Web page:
Green Jobs Seen as Prosperous

MSNBC has an an article stating by 2030, nearly half-million new jobs could be created in green industries. In the article they have focused on energy generation jobs like wind turbines, solar.

The wind energy industry currently employs about 45,000 people in the U.S. and had $9 billion worth of investment last year, a 45 percent increase from 2006, Swisher said.

"Given that growth, we're already seeing constraints in terms of workers," he said.

Swisher estimates that by 2030, nearly a half-million new jobs could be created in the wind industry, in manufacturing, construction and operation.

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Wind farms need techs to keep running

The solar industry, too, is growing. Last year set a record with 314 megawatts of new solar capacity installed in the U.S., said Rhone Resch, president of the Solar Energy Industries Association. That's enough to power about 80,000 homes, he said.

The market was worth just about $200 million five years ago. Last year, it topped $2 billion, Resch said.

"These are jobs that are really the backbone of the economy, jobs like roofers, carpenters, electricians and plumbers," he said. "But the federal government is completely asleep at the switch here." has another article Taking the Web 2.0 route to Green Tech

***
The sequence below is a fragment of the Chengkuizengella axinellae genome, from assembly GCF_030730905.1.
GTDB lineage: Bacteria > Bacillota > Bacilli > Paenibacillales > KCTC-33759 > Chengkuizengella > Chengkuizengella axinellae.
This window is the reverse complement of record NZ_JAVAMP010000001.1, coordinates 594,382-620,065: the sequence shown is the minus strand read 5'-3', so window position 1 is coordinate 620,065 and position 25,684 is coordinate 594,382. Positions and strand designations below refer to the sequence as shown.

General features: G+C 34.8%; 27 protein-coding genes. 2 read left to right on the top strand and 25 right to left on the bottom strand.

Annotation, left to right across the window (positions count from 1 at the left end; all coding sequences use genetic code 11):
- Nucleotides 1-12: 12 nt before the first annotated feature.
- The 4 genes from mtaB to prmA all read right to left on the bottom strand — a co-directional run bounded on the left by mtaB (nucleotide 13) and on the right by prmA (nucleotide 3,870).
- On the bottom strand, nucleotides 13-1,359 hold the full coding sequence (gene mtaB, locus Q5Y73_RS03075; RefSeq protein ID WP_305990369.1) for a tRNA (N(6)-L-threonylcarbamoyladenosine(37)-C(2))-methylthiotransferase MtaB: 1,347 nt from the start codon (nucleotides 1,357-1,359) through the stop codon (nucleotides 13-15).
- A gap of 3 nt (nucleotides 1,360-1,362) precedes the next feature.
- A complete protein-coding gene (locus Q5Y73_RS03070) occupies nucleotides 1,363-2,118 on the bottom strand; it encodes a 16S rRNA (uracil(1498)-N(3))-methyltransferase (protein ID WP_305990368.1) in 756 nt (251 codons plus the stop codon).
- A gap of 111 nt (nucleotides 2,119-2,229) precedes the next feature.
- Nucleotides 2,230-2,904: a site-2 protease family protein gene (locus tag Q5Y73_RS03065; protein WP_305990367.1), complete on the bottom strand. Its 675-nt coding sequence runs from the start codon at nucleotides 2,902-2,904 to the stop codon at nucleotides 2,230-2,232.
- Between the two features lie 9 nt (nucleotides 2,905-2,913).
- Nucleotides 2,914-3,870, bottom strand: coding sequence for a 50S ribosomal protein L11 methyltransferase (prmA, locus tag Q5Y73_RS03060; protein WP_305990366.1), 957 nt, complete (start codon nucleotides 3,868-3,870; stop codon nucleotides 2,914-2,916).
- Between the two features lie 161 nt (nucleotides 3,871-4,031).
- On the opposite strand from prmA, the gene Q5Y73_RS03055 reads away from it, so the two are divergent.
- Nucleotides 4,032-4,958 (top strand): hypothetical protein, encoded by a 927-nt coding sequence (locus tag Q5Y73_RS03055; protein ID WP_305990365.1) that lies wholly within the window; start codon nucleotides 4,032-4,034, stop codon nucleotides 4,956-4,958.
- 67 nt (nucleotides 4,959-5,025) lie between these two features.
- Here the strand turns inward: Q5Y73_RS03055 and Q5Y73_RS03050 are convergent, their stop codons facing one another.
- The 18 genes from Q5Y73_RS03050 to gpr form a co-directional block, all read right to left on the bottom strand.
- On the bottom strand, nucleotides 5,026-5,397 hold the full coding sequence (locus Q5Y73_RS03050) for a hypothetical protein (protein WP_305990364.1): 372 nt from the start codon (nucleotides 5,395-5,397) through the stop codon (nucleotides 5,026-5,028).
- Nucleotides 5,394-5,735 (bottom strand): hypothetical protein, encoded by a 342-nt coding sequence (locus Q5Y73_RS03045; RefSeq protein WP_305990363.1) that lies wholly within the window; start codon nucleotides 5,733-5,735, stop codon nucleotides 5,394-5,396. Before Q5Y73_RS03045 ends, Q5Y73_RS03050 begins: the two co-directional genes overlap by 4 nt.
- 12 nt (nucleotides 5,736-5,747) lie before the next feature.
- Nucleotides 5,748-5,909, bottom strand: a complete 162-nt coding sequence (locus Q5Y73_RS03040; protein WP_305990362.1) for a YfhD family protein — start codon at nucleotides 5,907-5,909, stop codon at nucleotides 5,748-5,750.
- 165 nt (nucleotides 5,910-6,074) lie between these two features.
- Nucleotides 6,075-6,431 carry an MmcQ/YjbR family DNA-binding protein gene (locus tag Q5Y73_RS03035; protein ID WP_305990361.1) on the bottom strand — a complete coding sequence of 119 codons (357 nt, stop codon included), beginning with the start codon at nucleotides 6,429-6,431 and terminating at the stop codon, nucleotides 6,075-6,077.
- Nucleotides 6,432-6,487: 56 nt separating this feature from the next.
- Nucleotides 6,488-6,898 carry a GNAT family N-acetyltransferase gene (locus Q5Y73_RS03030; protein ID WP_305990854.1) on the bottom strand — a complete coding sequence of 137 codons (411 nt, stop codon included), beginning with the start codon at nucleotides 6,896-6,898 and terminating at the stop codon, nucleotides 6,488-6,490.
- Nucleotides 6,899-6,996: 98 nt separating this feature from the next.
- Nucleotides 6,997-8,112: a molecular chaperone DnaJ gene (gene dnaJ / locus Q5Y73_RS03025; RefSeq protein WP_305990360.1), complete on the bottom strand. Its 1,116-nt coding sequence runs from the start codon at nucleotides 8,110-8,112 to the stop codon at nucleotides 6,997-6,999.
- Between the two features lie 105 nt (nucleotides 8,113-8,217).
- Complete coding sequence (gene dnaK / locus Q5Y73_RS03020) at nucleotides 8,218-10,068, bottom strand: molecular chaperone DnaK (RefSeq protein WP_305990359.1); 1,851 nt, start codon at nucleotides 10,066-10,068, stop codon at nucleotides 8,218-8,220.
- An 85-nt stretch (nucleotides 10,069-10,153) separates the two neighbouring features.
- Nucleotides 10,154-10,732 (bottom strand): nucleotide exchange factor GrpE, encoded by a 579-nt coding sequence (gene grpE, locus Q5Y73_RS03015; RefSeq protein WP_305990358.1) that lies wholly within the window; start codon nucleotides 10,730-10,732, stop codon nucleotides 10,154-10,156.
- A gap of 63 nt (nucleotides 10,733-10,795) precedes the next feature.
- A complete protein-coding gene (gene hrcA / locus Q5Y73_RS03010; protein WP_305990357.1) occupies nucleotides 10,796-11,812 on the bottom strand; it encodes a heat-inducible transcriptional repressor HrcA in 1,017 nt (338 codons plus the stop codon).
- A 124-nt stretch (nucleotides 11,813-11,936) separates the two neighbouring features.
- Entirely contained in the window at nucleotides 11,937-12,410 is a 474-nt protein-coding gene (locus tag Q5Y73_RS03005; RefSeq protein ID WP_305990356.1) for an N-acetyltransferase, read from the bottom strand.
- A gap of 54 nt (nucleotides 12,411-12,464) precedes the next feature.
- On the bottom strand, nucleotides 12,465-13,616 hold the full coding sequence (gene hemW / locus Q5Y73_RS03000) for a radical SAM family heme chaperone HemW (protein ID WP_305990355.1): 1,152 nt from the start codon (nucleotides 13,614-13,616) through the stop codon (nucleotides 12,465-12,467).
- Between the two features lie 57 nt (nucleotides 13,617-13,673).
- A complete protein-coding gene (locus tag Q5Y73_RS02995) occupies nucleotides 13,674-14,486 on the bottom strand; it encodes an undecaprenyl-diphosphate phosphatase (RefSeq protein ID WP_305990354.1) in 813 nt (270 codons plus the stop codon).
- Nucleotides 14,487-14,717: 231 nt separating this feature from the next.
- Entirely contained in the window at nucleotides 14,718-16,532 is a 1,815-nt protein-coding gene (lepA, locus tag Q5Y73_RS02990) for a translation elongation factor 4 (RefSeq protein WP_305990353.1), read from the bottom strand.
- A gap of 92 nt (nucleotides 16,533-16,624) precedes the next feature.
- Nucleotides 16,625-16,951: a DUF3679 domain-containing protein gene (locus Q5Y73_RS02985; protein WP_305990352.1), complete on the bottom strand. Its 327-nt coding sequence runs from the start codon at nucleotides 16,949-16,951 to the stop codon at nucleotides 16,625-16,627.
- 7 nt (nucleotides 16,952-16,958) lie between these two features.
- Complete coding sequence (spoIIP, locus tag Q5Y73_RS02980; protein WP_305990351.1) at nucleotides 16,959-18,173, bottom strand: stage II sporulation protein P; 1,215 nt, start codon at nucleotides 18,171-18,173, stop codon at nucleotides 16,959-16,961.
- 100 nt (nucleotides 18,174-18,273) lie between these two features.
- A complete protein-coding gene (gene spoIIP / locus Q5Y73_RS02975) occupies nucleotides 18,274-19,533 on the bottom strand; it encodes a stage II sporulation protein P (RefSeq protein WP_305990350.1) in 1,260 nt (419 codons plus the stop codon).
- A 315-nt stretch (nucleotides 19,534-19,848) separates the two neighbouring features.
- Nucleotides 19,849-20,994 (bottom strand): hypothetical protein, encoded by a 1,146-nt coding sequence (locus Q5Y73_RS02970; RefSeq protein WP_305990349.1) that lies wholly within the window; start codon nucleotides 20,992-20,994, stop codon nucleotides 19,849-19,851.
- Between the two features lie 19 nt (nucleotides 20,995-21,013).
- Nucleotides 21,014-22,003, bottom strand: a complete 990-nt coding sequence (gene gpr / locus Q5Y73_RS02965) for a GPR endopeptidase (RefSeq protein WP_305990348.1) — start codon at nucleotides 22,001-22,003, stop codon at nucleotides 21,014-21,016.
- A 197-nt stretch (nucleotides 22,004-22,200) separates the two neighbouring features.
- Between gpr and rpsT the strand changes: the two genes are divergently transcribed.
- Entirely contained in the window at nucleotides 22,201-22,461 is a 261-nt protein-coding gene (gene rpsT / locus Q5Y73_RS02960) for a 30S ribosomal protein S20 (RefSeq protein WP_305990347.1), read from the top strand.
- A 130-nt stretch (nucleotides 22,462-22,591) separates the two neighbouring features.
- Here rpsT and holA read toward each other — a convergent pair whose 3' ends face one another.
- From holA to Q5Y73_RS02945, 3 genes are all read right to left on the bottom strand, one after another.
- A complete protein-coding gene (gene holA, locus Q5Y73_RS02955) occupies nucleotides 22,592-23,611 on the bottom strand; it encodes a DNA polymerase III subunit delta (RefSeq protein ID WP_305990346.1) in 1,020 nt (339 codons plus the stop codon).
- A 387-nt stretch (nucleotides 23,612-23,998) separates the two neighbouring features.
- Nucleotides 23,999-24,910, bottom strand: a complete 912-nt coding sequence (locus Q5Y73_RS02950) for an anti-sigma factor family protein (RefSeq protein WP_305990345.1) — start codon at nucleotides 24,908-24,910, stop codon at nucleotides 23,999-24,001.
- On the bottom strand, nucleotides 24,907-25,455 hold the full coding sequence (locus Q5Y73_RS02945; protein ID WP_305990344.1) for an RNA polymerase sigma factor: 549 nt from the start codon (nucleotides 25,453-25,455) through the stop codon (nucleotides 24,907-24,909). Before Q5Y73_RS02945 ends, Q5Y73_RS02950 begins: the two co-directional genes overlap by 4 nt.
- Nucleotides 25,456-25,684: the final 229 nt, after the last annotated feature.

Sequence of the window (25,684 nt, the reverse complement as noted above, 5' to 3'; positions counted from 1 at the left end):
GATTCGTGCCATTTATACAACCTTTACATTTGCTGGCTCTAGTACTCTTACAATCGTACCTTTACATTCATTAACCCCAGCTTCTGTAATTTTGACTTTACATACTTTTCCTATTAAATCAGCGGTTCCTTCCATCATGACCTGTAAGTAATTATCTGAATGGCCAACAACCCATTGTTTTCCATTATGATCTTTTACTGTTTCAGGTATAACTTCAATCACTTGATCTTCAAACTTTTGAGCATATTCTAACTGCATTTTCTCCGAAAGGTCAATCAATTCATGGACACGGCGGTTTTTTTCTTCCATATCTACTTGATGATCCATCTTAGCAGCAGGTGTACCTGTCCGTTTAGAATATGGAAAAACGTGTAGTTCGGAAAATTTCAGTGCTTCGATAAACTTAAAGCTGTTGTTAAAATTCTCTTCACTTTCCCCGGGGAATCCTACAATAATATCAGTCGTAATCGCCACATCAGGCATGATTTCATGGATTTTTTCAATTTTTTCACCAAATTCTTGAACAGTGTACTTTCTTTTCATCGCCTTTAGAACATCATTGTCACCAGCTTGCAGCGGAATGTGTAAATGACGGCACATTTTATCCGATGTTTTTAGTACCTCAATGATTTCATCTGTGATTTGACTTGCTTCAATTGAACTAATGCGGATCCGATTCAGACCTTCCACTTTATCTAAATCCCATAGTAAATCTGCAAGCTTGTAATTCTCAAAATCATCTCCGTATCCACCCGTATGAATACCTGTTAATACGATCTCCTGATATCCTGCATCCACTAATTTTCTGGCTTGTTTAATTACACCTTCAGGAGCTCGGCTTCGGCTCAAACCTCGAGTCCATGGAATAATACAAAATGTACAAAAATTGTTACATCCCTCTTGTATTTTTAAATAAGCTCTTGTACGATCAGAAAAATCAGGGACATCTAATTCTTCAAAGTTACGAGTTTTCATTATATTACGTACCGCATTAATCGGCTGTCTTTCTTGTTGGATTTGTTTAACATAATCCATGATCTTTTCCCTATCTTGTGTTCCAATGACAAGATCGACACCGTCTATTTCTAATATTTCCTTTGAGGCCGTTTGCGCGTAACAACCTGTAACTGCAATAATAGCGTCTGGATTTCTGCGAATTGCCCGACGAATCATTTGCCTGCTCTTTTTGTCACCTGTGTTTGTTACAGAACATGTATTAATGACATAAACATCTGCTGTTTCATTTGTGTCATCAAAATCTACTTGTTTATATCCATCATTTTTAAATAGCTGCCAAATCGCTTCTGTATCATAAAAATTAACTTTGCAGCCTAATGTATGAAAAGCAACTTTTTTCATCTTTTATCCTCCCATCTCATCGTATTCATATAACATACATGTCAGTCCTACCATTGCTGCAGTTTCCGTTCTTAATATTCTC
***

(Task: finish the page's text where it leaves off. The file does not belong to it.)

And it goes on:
Over the past five years, many IT professionals have made the jump to energy-related companies. Former Microsoftie Martin Tobias, for example, was CEO of biodiesel company Imperium Renewables, while the head of ethanol maker Range Fuels, Mitch Mandich, is a former Apple executive.

These IT veterans made the move either because there are more job opportunities, or because they want to work in an environmentally oriented field. Although they may lack technical know-how in energy, they contribute the speed and entrepreneurial culture of high-tech start-ups, the thinking goes.

By contrast, people like Brown feel that tapping social networking on the Web is the best way to build a business with an environmental slant.

"There's a lot of noise and a lot of great clean technologies are going to be created," Brown says. "The reason I wanted to go towards the Web is because, in the end, it's the individual consumer who will be driving those concepts and ideas." is sort of like Weight Watchers for carbon-conscious consumers. It allows people to evaluate their individual carbon footprint and track it over time while teaming with others.